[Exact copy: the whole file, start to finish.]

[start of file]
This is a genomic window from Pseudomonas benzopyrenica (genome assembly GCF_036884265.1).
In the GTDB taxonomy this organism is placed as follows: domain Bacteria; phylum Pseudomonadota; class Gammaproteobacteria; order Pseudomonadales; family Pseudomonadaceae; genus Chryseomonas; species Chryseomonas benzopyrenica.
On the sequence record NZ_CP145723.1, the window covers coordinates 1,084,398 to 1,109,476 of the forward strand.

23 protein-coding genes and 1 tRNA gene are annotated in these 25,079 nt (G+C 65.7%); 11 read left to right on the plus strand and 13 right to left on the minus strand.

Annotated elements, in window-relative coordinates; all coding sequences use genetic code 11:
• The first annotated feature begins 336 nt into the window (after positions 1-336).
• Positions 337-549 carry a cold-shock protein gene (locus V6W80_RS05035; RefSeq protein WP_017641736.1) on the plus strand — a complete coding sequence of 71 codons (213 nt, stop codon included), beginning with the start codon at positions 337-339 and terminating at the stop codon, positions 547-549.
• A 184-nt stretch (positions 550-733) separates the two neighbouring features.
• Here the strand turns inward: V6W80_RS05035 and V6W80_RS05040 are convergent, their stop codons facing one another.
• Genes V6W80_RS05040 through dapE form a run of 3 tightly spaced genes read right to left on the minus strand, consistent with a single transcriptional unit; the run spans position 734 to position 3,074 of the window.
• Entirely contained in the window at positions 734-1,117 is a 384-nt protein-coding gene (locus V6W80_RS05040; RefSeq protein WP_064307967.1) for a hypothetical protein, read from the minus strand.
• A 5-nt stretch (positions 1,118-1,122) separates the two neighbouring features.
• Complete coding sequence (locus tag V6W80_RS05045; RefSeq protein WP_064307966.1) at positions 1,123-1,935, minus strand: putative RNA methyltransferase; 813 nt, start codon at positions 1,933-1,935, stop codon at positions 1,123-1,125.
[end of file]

This is a genomic window from Pseudomonas benzopyrenica (genome assembly GCF_036884265.1).
In the GTDB taxonomy this organism is placed as follows: domain Bacteria; phylum Pseudomonadota; class Gammaproteobacteria; order Pseudomonadales; family Pseudomonadaceae; genus Chryseomonas; species Chryseomonas benzopyrenica.
On the sequence record NZ_CP145723.1, the window covers coordinates 1,084,398 to 1,109,476 of the forward strand.

23 protein-coding genes and 1 tRNA gene are annotated in these 25,079 nt (G+C 65.7%); 11 read left to right on the plus strand and 13 right to left on the minus strand.

Annotated elements, in window-relative coordinates; all coding sequences use genetic code 11:
• The first annotated feature begins 336 nt into the window (after positions 1-336).
• Positions 337-549 carry a cold-shock protein gene (locus V6W80_RS05035; RefSeq protein WP_017641736.1) on the plus strand — a complete coding sequence of 71 codons (213 nt, stop codon included), beginning with the start codon at positions 337-339 and terminating at the stop codon, positions 547-549.
• A 184-nt stretch (positions 550-733) separates the two neighbouring features.
• Here the strand turns inward: V6W80_RS05035 and V6W80_RS05040 are convergent, their stop codons facing one another.
• Genes V6W80_RS05040 through dapE form a run of 3 tightly spaced genes read right to left on the minus strand, consistent with a single transcriptional unit; the run spans position 734 to position 3,074 of the window.
• Entirely contained in the window at positions 734-1,117 is a 384-nt protein-coding gene (locus V6W80_RS05040; RefSeq protein WP_064307967.1) for a hypothetical protein, read from the minus strand.
• A 5-nt stretch (positions 1,118-1,122) separates the two neighbouring features.
• Complete coding sequence (locus tag V6W80_RS05045; RefSeq protein WP_064307966.1) at positions 1,123-1,935, minus strand: putative RNA methyltransferase; 813 nt, start codon at positions 1,933-1,935, stop codon at positions 1,123-1,125.